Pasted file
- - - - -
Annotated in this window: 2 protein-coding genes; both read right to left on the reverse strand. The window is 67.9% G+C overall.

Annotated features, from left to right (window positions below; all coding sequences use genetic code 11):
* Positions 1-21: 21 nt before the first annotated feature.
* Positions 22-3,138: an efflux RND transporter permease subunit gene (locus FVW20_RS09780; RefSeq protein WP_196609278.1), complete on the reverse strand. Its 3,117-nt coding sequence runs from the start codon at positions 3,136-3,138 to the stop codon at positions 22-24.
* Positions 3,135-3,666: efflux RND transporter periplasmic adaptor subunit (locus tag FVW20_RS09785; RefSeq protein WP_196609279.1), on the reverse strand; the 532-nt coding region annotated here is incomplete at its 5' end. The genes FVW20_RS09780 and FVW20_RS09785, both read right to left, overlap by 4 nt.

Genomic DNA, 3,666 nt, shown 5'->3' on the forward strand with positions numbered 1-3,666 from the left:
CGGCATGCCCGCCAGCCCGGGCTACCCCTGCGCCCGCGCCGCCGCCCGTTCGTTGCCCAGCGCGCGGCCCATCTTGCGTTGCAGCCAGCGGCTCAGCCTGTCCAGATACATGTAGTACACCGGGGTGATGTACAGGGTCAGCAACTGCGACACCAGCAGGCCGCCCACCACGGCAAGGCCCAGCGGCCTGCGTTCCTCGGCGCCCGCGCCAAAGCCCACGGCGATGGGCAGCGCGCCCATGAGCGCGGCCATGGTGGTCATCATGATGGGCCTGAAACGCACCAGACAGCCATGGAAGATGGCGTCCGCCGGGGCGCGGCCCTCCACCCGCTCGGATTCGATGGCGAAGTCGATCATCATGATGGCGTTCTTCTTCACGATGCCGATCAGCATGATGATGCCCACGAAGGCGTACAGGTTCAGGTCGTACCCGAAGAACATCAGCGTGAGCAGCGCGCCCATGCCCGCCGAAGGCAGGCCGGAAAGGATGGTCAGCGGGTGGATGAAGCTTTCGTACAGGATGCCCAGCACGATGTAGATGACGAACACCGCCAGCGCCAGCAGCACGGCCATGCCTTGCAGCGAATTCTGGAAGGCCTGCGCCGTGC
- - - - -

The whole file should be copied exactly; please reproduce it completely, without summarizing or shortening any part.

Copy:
Annotated in this window: 2 protein-coding genes; both read right to left on the reverse strand. The window is 67.9% G+C overall.

Annotated features, from left to right (window positions below; all coding sequences use genetic code 11):
* Positions 1-21: 21 nt before the first annotated feature.
* Positions 22-3,138: an efflux RND transporter permease subunit gene (locus FVW20_RS09780; RefSeq protein WP_196609278.1), complete on the reverse strand. Its 3,117-nt coding sequence runs from the start codon at positions 3,136-3,138 to the stop codon at positions 22-24.
* Positions 3,135-3,666: efflux RND transporter periplasmic adaptor subunit (locus tag FVW20_RS09785; RefSeq protein WP_196609279.1), on the reverse strand; the 532-nt coding region annotated here is incomplete at its 5' end. The genes FVW20_RS09780 and FVW20_RS09785, both read right to left, overlap by 4 nt.

Genomic DNA, 3,666 nt, shown 5'->3' on the forward strand with positions numbered 1-3,666 from the left:
CGGCATGCCCGCCAGCCCGGGCTACCCCTGCGCCCGCGCCGCCGCCCGTTCGTTGCCCAGCGCGCGGCCCATCTTGCGTTGCAGCCAGCGGCTCAGCCTGTCCAGATACATGTAGTACACCGGGGTGATGTACAGGGTCAGCAACTGCGACACCAGCAGGCCGCCCACCACGGCAAGGCCCAGCGGCCTGCGTTCCTCGGCGCCCGCGCCAAAGCCCACGGCGATGGGCAGCGCGCCCATGAGCGCGGCCATGGTGGTCATCATGATGGGCCTGAAACGCACCAGACAGCCATGGAAGATGGCGTCCGCCGGGGCGCGGCCCTCCACCCGCTCGGATTCGATGGCGAAGTCGATCATCATGATGGCGTTCTTCTTCACGATGCCGATCAGCATGATGATGCCCACGAAGGCGTACAGGTTCAGGTCGTACCCGAAGAACATCAGCGTGAGCAGCGCGCCCATGCCCGCCGAAGGCAGGCCGGAAAGGATGGTCAGCGGGTGGATGAAGCTTTCGTACAGGATGCCCAGCACGATGTAGATGACGAACACCGCCAGCGCCAGCAGCACGGCCATGCCTTGCAGCGAATTCTGGAAGGCCTGCGCCGTGC